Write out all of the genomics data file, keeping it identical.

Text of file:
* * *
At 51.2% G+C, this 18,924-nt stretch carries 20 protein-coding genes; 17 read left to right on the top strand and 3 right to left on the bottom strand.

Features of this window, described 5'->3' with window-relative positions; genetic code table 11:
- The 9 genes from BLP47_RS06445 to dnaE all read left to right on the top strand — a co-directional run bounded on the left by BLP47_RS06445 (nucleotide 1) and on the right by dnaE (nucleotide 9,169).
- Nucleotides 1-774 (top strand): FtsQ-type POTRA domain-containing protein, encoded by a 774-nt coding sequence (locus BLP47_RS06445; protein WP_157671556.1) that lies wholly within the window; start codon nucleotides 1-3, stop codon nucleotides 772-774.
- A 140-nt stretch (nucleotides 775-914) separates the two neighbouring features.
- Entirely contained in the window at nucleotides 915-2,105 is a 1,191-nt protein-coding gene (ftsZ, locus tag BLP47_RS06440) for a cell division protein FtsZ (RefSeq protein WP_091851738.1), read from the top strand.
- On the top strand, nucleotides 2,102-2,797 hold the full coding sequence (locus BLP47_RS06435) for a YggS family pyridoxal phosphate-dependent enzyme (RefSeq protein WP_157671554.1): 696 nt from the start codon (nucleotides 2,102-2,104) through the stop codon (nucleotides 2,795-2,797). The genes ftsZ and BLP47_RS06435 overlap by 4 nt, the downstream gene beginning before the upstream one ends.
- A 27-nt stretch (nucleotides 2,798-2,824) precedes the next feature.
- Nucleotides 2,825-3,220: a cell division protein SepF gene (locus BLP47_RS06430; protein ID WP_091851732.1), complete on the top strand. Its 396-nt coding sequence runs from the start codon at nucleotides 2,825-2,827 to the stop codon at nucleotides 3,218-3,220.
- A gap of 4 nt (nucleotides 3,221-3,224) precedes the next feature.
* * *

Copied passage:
At 51.2% G+C, this 18,924-nt stretch carries 20 protein-coding genes; 17 read left to right on the top strand and 3 right to left on the bottom strand.

Features of this window, described 5'->3' with window-relative positions; genetic code table 11:
- The 9 genes from BLP47_RS06445 to dnaE all read left to right on the top strand — a co-directional run bounded on the left by BLP47_RS06445 (nucleotide 1) and on the right by dnaE (nucleotide 9,169).
- Nucleotides 1-774 (top strand): FtsQ-type POTRA domain-containing protein, encoded by a 774-nt coding sequence (locus BLP47_RS06445; protein WP_157671556.1) that lies wholly within the window; start codon nucleotides 1-3, stop codon nucleotides 772-774.
- A 140-nt stretch (nucleotides 775-914) separates the two neighbouring features.
- Entirely contained in the window at nucleotides 915-2,105 is a 1,191-nt protein-coding gene (ftsZ, locus tag BLP47_RS06440) for a cell division protein FtsZ (RefSeq protein WP_091851738.1), read from the top strand.
- On the top strand, nucleotides 2,102-2,797 hold the full coding sequence (locus BLP47_RS06435) for a YggS family pyridoxal phosphate-dependent enzyme (RefSeq protein WP_157671554.1): 696 nt from the start codon (nucleotides 2,102-2,104) through the stop codon (nucleotides 2,795-2,797). The genes ftsZ and BLP47_RS06435 overlap by 4 nt, the downstream gene beginning before the upstream one ends.
- A 27-nt stretch (nucleotides 2,798-2,824) precedes the next feature.
- Nucleotides 2,825-3,220: a cell division protein SepF gene (locus BLP47_RS06430; protein ID WP_091851732.1), complete on the top strand. Its 396-nt coding sequence runs from the start codon at nucleotides 2,825-2,827 to the stop codon at nucleotides 3,218-3,220.
- A gap of 4 nt (nucleotides 3,221-3,224) precedes the next feature.